Calls Grow For Release of Tibet's Panchen Lama, Now 28

tibet-panlam-042617.jpg The head of Tibetan Buddhism's Sakya lineage pays respect to photo of the Panchen Lama, April 25, 2017.

Tibetan advocacy organizations and international rights groups called this week on China to release a high-ranking Tibetan religious figure taken into custody 22 years ago and held incommunicado ever since.

Gedhun Choekyi Nyima, now 28 years old, was detained together with his family by Chinese authorities in 1995 after he was identified by exiled spiritual leader the Dalai Lama as the 11th reincarnation of the Panchen Lama, Tibet’s second most-senior Buddhist monk.

A Beijing-backed candidate, Gyaincain Norbu, was then installed by China in his place, and remains unpopular among Tibetans.

Nothing has been learned of the fate of Gedhun Choekyi Nyima since he vanished with his family in detention, and requests by the United Nations and other international agencies and human rights organizations to visit him have consistently been refused by Beijing.

Speaking in an interview with RFA's Tibetan Service, Dardon Sharling—a secretary of the Department of Information and International Relations of the Dharamsala, India-based Central Tibetan Administration (CTA)—described the Panchen Lama's continued disappearance as the "greatest representation of China's overall policy toward Tibet and Tibetans."

"The United Nations Working Group on Enforced or Involuntary Disappearance has told CTA officials that the issue of the Panchen Lama remains an 'unresolved case,'" Sharling said.

China's refusal to allow the young lama to fulfill his traditional role is a "huge loss not only for the Panchen Lama himself but also for Tibetan Buddhism and the Tibetan people," Sonam Gyaltsen—a professor of history at the College of Higher Tibetan Studies, Sarah, in Dharamsala—told RFA.

"Getting a proper spiritual education is the most important cause for a reincarnated lama to be able to continue the work of his predecessor," Gyaltsen said.

'Serious international crime'

In an open letter released on April 25, the Panchen Lama’s birthday, U.S. Commission on International Religious Freedom commissioner Tenzin Dorjee chose words that spoke directly to Gedhun Choekyi Nyima, voicing his sadness that the missing Panchen Lama may never read his words.

“Ever since you were abducted as a young child at the age of six, the Chinese government has refused to share even basic information about you and your whereabouts,” Dorjee wrote.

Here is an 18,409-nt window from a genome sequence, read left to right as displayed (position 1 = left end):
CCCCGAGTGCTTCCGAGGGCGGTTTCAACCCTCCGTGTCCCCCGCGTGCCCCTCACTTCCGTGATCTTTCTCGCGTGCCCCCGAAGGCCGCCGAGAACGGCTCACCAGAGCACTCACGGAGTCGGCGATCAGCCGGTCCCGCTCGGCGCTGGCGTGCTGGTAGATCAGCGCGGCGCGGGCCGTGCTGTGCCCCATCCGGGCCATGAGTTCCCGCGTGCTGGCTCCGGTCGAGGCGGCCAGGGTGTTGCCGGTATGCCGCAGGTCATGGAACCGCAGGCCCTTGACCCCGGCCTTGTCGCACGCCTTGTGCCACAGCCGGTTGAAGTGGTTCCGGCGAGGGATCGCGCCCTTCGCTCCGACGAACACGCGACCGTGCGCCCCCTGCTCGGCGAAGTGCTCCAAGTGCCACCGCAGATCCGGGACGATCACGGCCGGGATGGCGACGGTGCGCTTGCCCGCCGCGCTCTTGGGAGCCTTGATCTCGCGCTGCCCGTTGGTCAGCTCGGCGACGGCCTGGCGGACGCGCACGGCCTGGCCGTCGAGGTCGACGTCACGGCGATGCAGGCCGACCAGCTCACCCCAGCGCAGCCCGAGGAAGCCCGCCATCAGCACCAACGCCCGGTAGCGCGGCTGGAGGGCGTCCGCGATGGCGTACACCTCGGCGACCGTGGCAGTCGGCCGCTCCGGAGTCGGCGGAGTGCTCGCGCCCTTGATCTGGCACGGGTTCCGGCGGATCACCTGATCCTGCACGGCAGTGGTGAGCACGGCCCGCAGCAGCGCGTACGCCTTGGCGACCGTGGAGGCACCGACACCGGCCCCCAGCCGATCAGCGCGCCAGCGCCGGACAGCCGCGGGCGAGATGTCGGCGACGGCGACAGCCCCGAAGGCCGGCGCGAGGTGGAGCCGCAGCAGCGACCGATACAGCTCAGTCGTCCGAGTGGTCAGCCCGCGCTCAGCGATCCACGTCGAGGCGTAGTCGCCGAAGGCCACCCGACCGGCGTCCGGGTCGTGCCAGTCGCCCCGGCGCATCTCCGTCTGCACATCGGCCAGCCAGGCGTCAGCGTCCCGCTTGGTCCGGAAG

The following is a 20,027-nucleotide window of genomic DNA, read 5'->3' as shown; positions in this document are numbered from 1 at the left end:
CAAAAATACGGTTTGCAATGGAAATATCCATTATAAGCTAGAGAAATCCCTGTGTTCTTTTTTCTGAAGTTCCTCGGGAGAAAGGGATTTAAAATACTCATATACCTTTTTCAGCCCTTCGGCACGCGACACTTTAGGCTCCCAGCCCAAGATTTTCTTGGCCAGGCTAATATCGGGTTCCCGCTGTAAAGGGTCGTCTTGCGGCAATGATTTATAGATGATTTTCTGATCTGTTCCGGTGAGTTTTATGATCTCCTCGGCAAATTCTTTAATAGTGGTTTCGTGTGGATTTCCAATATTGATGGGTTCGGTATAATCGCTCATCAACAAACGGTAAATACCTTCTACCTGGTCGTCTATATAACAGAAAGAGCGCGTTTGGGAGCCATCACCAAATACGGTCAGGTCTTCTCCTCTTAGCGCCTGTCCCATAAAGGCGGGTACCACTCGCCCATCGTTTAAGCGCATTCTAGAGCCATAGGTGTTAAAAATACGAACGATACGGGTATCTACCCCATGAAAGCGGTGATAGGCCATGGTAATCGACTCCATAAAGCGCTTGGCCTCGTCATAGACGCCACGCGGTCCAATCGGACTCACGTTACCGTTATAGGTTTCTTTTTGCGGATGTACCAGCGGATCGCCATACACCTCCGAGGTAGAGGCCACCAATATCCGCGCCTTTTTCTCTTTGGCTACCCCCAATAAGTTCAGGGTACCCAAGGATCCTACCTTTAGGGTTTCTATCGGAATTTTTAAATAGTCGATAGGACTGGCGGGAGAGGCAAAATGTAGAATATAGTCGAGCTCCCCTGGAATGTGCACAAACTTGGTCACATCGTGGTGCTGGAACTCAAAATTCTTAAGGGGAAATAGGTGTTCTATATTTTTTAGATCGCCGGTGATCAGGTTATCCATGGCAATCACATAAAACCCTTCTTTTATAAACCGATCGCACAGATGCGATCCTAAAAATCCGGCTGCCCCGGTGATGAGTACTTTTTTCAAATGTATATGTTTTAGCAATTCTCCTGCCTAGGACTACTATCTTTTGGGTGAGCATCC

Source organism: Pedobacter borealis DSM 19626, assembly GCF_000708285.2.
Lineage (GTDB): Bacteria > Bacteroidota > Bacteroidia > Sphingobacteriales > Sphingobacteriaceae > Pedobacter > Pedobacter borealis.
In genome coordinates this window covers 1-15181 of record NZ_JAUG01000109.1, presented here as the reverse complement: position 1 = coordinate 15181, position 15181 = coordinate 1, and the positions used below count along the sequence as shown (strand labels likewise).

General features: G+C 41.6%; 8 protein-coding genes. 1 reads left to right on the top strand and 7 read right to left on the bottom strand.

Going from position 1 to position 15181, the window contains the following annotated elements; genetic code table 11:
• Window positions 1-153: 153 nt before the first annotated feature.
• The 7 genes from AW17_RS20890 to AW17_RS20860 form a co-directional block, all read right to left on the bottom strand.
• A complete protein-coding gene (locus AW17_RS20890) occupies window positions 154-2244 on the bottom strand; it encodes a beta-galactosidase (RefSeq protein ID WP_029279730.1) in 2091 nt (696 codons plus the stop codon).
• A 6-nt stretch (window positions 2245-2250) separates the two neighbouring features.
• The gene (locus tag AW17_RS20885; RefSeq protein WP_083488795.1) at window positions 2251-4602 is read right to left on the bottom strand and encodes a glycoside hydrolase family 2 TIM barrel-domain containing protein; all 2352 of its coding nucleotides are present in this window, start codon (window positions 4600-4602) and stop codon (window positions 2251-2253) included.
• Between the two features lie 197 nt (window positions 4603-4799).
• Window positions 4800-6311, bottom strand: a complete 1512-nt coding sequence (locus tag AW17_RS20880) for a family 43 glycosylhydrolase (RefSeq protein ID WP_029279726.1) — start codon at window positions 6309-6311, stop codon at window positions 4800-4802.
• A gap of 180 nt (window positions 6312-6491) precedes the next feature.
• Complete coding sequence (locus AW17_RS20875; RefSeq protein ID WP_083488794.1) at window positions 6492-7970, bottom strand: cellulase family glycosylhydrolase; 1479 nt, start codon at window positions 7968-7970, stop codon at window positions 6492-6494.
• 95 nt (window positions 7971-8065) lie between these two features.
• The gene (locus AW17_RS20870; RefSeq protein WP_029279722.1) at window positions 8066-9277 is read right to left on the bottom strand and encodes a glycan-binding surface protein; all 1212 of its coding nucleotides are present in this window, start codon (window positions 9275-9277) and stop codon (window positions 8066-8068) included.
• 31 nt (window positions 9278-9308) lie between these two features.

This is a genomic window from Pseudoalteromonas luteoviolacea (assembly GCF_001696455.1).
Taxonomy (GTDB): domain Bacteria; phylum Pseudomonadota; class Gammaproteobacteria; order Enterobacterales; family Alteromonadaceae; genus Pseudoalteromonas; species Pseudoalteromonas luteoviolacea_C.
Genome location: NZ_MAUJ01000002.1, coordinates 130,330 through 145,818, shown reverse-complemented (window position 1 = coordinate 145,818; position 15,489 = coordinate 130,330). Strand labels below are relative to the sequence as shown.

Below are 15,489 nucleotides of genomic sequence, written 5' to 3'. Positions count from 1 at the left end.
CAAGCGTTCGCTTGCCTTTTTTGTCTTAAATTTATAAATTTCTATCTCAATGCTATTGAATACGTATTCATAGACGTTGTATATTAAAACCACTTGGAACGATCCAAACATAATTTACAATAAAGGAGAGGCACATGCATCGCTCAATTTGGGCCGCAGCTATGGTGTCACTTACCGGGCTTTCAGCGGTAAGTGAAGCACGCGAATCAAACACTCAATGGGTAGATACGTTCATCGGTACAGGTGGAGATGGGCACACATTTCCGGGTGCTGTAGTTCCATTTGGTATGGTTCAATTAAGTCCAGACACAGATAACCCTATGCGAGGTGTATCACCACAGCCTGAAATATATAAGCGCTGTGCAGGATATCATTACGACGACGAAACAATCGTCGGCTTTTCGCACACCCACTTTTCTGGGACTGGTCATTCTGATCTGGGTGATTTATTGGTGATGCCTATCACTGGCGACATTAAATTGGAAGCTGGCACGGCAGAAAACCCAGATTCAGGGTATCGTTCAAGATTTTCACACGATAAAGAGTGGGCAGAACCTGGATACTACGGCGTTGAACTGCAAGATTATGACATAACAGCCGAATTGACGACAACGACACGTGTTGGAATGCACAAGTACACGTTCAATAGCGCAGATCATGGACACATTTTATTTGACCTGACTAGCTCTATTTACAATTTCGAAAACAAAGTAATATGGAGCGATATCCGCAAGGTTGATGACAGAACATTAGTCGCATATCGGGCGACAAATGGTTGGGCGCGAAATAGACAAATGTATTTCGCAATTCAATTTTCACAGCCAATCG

“Please know that I think about you every day, and as each year passes, my resolve to find you and restore you to your rightful role becomes stronger.”

“The continued detention of the Panchen Lama in secret is an act of enforced disappearance,” the Dharamsala-based Tibetan Centre for Human Rights and Democracy (TCHRD) added in a statement this week.

“[This] is a serious international crime that violates multiple human rights and fundamental freedoms enshrined in the Universal Declaration of Human Rights and other major international human rights instruments,” TCHRD said. 

“TCHRD calls on the Chinese government to end the enforced disappearance of the Panchen Lama and allow him to live like a ‘normal’ human being with all the basic rights such as life, livelihood, and [freedom of] movement,” the rights group said.

Interference from Beijing

The selection of reincarnate lamas in Tibetan areas of China is now subject to approval by Beijing, with high-ranking religious teachers often cultivated by the government as “patriotic lamas”-—politically reliable figures who will not call for Tibetan independence from Chinese rule.

China is now keen to engineer a process that produces a pro-Beijing monk as the next Dalai Lama when the present holder of the title, now 81, eventually passes away.

“Without any recognition from the Dalai Lama, the Chinese authorities can never be able to put the stamp of legitimacy to their selection of any religious leader, whether it is the Panchen Lama or a future Dalai Lama,” Bhuchung Tsering, vice president of the Washington-based International Campaign for Tibet (ICT) said in an April 25 statement.

“China might want to have its own version of Rule by Incarnation,” Tsering said. “But it is the will of the believers that will really matter.”

“The earlier the Chinese authorities realize this, the better it will be for them.”

Reported by Urgyen Tenzin for RFA's Tibetan Service. Translated by Kalden Lodoe. Written in English by Richard Finney.


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